The cold truth

I work in a hospital, so you would think one of two things:  A) I am exposed to so many germs my immune system protects me.  or B)  I am sick all the time.   The reality is somewhere in the middle.   I catch colds but not from the hospital.   At the hospital we wash our hands and clean our surfaces on a constant basis, so unless I am in the waiting room getting sneezed on I am pretty safe.   My co-worker told me a frightening story of having a patient spue blood from his mouth all over him.   He got very sick with Hepatitis.    I don’t get near blood spuing patients (and neither does he any more).

So why do I have this damn cold today?   I think it was from visiting my parents.   My dad had a cold!   I should have stayed away.  My sister and nephew did, but I had a schedule to visit all these people and I was determined to follow it.  All this traveling from cold to warm probably didn’t help my immune system one bit.  Bottom line, people make you sick.

Here is what the Public Health department has to say on the subject:

It is called the “common cold” for good reason. There are over one billion colds in the United States each year. You and your children will probably have more colds than any other type of illness.

You can catch a cold if:

  • A person with a cold sneezes, coughs, or blows their nose near you
  • You touch your nose, eyes, or mouth after you have touched something contaminated by the virus, such as a toy or doorknob.

Five proven ways to help lower your chances of getting sick:

  • Always wash your hands.
  • Disinfect: Clean commonly touched surfaces.
  • Choose smaller daycare classes.  (Nothing I need to worry about!)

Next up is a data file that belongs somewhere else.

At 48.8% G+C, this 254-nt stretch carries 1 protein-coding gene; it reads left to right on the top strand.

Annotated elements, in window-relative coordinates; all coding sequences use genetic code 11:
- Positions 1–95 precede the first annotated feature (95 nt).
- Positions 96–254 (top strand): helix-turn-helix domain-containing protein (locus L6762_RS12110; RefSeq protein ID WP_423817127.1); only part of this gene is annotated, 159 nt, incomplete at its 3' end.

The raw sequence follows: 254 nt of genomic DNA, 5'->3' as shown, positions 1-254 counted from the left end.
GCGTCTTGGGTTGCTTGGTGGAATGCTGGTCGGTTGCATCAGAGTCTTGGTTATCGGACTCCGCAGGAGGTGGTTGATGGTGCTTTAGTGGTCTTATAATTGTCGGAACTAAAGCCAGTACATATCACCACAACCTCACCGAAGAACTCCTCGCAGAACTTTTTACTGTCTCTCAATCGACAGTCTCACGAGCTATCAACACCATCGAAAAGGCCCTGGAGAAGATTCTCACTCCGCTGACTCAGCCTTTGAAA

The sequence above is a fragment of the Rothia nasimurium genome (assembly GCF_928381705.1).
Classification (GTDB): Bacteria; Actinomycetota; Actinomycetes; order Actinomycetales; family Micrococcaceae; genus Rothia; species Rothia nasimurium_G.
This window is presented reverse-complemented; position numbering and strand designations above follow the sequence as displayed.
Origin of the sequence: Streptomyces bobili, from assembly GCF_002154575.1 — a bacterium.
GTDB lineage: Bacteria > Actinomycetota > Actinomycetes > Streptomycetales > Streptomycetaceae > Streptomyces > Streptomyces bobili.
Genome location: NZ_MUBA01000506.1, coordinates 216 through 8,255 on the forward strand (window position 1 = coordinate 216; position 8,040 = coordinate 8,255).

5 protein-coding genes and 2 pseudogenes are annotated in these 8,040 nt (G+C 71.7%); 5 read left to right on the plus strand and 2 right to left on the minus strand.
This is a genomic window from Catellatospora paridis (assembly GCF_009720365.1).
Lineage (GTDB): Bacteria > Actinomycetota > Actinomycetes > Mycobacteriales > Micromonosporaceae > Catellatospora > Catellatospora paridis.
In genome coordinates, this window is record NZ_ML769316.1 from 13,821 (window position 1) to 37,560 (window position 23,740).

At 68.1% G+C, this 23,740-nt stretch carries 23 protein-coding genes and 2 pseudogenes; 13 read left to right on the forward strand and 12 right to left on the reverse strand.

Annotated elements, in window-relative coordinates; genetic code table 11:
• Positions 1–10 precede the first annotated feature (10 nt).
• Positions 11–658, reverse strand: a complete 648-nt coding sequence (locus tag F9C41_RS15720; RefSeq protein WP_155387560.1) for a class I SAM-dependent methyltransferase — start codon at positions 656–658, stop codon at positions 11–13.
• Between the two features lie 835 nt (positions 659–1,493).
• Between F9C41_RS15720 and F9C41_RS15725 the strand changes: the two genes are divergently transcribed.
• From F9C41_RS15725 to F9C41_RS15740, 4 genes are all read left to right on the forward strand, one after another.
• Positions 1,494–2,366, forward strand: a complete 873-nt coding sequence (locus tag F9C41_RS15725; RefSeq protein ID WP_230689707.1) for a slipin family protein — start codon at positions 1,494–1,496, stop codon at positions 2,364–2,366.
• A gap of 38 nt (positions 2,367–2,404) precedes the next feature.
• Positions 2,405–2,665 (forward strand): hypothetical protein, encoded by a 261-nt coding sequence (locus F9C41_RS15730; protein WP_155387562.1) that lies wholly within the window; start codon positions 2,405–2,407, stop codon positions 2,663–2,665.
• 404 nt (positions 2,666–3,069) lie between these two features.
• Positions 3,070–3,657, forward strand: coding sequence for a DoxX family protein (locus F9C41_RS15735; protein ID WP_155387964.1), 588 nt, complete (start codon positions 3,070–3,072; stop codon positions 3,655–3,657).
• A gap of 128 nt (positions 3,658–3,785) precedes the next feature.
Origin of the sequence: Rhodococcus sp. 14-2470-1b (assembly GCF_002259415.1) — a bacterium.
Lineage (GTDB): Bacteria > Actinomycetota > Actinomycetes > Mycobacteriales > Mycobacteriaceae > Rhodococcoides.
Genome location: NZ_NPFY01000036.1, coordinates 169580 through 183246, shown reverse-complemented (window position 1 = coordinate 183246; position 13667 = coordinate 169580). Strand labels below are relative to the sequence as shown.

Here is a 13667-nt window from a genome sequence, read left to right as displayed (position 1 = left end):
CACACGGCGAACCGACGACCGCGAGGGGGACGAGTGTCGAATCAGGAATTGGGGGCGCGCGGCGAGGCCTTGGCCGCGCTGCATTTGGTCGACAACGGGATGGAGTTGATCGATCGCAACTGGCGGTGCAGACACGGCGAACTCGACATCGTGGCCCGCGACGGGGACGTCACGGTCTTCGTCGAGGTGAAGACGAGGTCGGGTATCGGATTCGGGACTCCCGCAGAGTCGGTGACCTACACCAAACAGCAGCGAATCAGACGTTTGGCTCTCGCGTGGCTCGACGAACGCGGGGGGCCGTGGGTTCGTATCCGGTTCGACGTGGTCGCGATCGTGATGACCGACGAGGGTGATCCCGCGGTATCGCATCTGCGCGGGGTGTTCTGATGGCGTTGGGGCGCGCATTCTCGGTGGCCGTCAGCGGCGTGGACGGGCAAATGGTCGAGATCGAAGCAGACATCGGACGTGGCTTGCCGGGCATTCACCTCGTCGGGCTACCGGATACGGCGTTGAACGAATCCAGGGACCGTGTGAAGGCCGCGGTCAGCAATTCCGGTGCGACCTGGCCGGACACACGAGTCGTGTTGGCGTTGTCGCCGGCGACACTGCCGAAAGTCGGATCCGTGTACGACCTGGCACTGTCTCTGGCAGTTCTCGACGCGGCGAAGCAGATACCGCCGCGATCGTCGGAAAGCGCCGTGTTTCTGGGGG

• Use instant hand sanitizers. Got them in the car and at my desk.
  • Use paper towels instead of sharing cloth towels. I actually have put paper towels in both bathrooms.

Six ways to support the immune system:

  • Avoid secondhand smoke.
  • Avoid unnecessary antibiotics.
  • Breastfeed.  I don’t think I will be trying this one any time soon!
  • Drink water.
  • Eat yogurt. I have recently started eating yogurt, but I really don’t like it!
  • Get enough sleep. I think I get enough sleep, but it is not always of good quality.  And as previously mentioned “people make you sick”, so sleep alone, not with this guy.

    On second thought, I might actually risk it if I weren’t in a committed relationship already.


2 Responses to “The cold truth”

  1. Jeff,
    When I was 17 years old I had a hernia operation. I contact a staph infection which almost killed me. I was in and out of the hospital for six months and three operations before it was cleared up. Ever since then I’ve had a fear of hospitals and unnecessary procedures, which was probably the case with my hernia operation since I was born with that hernia and couldn’t get into the Army unless I had it operated on. Good post.


  2. washing your hands and getting enough sleep are the two I go for as much sensible and efficacious.

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